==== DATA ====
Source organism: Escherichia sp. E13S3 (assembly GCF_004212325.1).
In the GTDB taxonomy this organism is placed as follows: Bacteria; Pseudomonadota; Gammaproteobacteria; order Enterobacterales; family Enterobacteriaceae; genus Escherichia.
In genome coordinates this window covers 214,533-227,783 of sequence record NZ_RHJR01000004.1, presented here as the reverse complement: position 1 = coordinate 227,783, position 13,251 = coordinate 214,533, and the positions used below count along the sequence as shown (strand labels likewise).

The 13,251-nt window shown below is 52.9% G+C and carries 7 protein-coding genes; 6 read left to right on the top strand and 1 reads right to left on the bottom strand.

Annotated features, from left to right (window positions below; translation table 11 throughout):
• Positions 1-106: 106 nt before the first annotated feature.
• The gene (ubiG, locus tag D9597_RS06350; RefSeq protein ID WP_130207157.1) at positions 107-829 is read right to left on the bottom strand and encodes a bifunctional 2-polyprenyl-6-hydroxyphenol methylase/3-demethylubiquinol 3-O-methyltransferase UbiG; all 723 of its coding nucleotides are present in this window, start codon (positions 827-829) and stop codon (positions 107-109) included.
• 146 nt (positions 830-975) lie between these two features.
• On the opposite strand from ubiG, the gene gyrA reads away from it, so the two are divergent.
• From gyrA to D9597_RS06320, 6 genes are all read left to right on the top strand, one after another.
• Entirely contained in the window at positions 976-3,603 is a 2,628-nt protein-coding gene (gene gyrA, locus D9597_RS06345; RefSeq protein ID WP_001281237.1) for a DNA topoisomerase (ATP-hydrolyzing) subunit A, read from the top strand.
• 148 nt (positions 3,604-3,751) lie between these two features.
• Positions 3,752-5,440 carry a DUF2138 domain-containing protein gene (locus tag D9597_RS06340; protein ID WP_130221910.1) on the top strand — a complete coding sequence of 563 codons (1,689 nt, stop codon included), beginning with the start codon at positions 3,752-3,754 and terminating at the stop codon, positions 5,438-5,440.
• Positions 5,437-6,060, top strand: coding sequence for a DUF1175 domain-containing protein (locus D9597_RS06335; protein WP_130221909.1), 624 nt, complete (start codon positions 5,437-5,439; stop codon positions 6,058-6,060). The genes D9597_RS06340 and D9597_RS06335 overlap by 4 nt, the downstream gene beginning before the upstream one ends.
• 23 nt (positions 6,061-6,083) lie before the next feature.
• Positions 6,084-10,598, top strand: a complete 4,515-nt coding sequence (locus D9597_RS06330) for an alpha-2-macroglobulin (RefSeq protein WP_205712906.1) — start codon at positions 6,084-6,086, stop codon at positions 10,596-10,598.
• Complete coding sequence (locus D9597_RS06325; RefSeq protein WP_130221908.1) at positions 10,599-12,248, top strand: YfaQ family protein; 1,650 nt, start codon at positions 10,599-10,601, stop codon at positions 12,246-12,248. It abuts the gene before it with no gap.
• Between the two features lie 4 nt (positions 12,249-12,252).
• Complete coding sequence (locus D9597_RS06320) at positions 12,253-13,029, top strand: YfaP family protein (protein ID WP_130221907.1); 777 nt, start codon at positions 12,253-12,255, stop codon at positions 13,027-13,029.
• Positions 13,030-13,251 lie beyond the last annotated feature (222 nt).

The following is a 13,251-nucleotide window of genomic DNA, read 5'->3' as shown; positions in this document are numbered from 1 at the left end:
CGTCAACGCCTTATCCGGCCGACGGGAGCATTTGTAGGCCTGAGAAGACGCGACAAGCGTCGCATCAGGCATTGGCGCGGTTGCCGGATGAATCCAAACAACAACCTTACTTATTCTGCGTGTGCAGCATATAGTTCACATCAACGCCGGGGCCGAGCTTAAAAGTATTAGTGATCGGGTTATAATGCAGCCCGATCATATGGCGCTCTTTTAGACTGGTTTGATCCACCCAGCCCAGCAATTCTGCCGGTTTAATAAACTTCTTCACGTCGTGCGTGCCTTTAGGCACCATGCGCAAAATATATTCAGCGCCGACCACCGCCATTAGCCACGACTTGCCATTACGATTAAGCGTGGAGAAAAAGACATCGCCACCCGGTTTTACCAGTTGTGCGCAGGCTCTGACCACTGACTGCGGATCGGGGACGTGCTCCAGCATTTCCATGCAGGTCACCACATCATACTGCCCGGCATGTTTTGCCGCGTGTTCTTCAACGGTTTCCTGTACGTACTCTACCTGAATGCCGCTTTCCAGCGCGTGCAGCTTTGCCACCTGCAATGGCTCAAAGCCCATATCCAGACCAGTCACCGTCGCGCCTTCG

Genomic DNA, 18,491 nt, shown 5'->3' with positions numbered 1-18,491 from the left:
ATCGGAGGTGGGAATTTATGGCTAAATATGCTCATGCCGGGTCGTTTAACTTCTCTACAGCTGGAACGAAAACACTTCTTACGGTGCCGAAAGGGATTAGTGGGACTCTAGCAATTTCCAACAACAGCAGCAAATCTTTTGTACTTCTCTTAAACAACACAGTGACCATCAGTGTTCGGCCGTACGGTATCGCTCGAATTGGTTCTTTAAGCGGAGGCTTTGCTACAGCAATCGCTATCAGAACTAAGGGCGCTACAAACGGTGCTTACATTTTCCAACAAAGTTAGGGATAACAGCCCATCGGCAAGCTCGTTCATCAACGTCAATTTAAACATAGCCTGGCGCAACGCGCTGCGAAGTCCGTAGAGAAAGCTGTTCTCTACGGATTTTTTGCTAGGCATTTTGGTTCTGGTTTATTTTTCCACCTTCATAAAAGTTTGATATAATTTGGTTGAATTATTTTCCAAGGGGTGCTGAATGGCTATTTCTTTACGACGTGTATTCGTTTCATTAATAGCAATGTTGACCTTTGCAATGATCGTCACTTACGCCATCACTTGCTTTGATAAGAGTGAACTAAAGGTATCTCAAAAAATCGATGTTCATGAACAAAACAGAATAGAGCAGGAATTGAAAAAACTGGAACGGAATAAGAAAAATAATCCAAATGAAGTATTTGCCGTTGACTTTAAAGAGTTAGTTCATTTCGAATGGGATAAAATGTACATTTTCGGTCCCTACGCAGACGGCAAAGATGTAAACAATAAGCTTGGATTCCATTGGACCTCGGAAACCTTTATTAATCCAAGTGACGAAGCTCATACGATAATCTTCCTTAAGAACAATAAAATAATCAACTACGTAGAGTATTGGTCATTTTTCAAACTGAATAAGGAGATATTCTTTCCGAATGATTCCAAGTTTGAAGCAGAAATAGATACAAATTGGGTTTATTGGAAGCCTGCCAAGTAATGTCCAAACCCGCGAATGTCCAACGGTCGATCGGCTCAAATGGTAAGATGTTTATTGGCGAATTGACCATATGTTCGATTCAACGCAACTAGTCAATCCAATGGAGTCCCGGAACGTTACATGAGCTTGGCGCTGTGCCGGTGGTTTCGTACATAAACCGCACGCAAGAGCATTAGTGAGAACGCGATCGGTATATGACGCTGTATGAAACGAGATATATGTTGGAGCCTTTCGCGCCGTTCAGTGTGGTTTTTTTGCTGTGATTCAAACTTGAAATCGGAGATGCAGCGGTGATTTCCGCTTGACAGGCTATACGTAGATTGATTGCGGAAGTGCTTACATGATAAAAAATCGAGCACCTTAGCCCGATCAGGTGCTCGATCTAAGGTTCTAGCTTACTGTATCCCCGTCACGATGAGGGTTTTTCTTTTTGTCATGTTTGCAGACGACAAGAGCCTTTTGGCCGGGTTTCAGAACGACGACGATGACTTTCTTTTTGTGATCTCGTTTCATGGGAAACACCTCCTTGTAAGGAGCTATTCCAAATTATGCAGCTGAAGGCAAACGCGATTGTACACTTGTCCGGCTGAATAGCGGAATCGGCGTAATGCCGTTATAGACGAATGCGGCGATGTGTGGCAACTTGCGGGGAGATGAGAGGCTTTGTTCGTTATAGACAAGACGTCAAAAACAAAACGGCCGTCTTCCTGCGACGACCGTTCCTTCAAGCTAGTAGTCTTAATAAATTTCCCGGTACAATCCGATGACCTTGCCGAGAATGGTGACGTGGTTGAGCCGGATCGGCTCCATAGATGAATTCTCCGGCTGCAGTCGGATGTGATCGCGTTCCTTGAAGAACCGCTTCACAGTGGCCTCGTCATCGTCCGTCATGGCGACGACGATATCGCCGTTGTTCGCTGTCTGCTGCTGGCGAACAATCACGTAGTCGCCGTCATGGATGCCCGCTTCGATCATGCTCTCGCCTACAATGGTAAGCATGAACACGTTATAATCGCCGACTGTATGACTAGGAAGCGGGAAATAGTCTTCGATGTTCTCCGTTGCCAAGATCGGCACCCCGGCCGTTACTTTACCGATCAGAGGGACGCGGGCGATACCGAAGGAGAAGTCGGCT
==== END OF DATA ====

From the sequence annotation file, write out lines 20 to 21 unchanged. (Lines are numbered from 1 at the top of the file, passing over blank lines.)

• Positions 13,030-13,251 lie beyond the last annotated feature (222 nt).

The following is a 13,251-nucleotide window of genomic DNA, read 5'->3' as shown; positions in this document are numbered from 1 at the left end: